It’s a Good Thing: A growing legion of “upcyclers” is turning trash into treasure

...and creating economic opportunities in the process.

Credit: iStock

Up, up and away

…and creating economic opportunities in the process

Recycling, as an exercise in sustainability, has always been fraught. It’s been almost 40 years since the introduction of Canada’s first municipal recycling program, and yet much of what is produced as packaging, consumer or industrial goods still doesn’t get recycled. According to a 2019 study by Deloitte for Environment and Climate Change Canada, 87 percent of plastics end up in landfills or are leaked into the environment. And that’s not just a problem for our planet: it also represents almost $8 billion in lost economic opportunity, according to Deloitte.

To recycle is, ultimately, a reductive process—extracting that which has value and leaving the rest as waste. A German engineer by the name of Reiner Pilz created an important distinction within the recycling field when he coined the phrase upcycling. “Recycling, I call it downcycling,” Pilz told SalvoNews in 1994. “They smash bricks, they smash everything. What we need is upcycling, where old products are given more value, not less.”

Back in 1994, Judy Rom was just seven years old, but even then the founder of the website Upcycle That had an interest in taking old objects and making something new. She remembers her mother bringing her to Urban Source, an arts supply shop on Main Street in Vancouver, which she describes as an “iconic” upcycler. “I’d fill up a bag with stuff and work with that. I always loved the unusual, found, reclaimed materials.”

Upcycle That—which Rom launched in 2012 while working for an ad agency in Cape Town, South Africa—is part inspiration board, part e-commerce site and part sales brochure for her consulting business. Clients who have turned to Rom in recent years include rum maker Bacardi, Appleman’s Cider and the World Trade Centre mall in Hong Kong. While she sometimes is the person scouring the globe for materials (beyond those which clients supply), often she acts as project manager—sourcing materials, and people, to get the job done.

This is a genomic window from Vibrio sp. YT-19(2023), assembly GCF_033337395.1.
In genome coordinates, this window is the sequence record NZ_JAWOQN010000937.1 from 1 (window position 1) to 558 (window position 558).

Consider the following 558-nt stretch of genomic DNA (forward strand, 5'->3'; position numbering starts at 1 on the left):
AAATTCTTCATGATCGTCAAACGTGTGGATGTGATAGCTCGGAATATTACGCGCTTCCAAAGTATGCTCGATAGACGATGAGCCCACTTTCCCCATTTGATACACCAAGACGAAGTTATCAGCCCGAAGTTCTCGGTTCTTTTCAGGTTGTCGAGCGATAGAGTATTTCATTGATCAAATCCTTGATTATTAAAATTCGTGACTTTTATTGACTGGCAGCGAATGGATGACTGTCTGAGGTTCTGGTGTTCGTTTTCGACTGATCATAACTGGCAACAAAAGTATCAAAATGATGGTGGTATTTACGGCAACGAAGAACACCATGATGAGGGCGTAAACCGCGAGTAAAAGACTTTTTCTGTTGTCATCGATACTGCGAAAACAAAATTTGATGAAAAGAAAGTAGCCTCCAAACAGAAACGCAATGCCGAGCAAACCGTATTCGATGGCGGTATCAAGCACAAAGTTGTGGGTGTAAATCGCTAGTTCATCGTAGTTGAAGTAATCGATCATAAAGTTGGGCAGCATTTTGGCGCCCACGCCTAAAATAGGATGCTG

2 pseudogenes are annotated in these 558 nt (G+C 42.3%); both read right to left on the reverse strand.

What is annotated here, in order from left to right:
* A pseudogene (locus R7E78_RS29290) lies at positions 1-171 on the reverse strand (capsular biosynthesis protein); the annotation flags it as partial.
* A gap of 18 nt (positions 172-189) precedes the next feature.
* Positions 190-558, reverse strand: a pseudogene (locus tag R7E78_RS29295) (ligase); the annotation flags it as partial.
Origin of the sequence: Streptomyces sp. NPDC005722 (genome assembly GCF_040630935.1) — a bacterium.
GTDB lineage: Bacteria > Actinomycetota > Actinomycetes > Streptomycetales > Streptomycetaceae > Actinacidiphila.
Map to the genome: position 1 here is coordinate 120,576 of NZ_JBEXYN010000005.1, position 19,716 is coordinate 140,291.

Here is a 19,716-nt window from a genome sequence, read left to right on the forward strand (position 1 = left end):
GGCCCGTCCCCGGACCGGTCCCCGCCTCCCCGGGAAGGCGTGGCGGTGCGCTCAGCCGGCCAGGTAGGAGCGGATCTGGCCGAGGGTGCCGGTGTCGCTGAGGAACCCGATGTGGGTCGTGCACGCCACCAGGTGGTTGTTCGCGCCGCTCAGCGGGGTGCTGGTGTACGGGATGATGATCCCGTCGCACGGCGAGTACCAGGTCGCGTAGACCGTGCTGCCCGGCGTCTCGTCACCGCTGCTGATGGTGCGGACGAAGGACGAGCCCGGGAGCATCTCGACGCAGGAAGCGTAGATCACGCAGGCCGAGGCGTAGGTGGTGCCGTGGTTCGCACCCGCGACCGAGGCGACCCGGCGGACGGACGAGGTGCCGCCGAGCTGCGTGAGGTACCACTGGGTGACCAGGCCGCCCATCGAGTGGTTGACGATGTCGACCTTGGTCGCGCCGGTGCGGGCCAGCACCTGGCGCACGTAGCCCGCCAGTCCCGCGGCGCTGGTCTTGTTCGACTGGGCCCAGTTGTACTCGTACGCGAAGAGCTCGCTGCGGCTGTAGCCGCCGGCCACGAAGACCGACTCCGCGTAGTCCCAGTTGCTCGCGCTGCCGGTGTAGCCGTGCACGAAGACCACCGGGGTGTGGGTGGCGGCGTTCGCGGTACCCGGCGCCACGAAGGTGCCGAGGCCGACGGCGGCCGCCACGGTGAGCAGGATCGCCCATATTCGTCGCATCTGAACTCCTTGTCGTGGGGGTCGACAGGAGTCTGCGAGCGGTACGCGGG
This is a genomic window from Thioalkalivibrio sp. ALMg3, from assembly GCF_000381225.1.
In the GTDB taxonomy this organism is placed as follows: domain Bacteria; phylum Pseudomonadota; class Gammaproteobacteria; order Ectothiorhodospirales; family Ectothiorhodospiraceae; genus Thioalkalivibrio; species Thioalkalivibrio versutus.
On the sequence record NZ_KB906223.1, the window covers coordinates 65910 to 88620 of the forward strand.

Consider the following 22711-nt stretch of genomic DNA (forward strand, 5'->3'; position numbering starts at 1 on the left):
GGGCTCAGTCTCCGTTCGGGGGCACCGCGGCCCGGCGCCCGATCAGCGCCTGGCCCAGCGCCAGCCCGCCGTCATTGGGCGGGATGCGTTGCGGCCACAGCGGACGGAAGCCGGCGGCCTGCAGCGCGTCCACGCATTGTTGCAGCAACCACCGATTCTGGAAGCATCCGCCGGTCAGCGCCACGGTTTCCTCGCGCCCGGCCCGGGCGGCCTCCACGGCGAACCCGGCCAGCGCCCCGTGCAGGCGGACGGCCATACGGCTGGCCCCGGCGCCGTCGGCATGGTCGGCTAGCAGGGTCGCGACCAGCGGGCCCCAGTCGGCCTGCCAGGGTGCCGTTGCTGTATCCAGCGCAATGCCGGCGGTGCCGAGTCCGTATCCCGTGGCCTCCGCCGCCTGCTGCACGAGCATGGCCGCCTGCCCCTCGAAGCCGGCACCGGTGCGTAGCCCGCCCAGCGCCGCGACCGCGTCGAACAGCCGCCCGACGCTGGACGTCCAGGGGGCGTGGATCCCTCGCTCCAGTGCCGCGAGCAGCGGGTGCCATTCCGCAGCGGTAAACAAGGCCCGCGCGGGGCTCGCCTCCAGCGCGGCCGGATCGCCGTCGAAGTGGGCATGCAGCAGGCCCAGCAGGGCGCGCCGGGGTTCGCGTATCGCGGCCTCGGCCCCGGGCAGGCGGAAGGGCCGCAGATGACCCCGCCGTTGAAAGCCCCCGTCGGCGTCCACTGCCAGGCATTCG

For Bacardi, Rom created a series of upcycled liquor cabinets. “They told me a bit about their demographics and who their target market was, and then asked what I would do,” she says. “We did something with a steamer trunk—turning that into a bar—and floating shelves.”

Although the term upcycling may date back two decades, as a business model it’s still finding its feet. “It’s more expensive to upcycle something than it would be to just dispose of it, so there has to be other value for the brands to get them to do it,” says Rom, who graduated from UVic with a BCom in entrepreneurship in 2010. “Corporations don’t just do things out of the goodness of their hearts.” She notes that many companies are producing sustainability reports that don’t gain public traction, so upcycling presents an opportunity to talk about corporate efforts in a more compelling and creative way.

To date, most of her commissions have come unbidden: with her background in digital marketing, she was able to create a website that ranks highly in Google searches. But to make Upcycle That a viable full-time business, Rom—who also works as an account director at Vancouver-based website designer GD Commerce and teaches yoga on the side—acknowledges that she’ll have to move beyond bespoke projects. Currently, she’s in talks with a U.S. company that produces vinyl billboards for stadiums and sporting events.

“They’re looking to have a sustainable, ongoing option for these materials, which don’t have a recycling market,” Rom says. She hopes to take their single-use billboards and create a line of backpacks, bags, yoga mats and wallets.

The products will, by necessity, be more expensive. But unlike eight years ago, Rom says, people show an increasing willingness to pay for upcycled products. “Consumers are really waking up to it and demanding it. They’re voting with their wallets.” 

’Twas the Season

In the wake the holiday season, it’s worth remembering that this is not only the most wonderful time of the year–it’s also the most wasteful. Average household waste generated by Canadian families rises more than 25% over the holidays, according to Gibsons-based nonprofit Zero Waste Canada. Here are some other sobering Xmas stats:

Within 6 months, only 1% of gifts are still in use.

Canadians use 6 million rolls of tape to wrap presents every year.

545,000 tonnes of waste is generated from gift-wrapping and shopping bags each year in Canada.

Source: Zero Waste Canada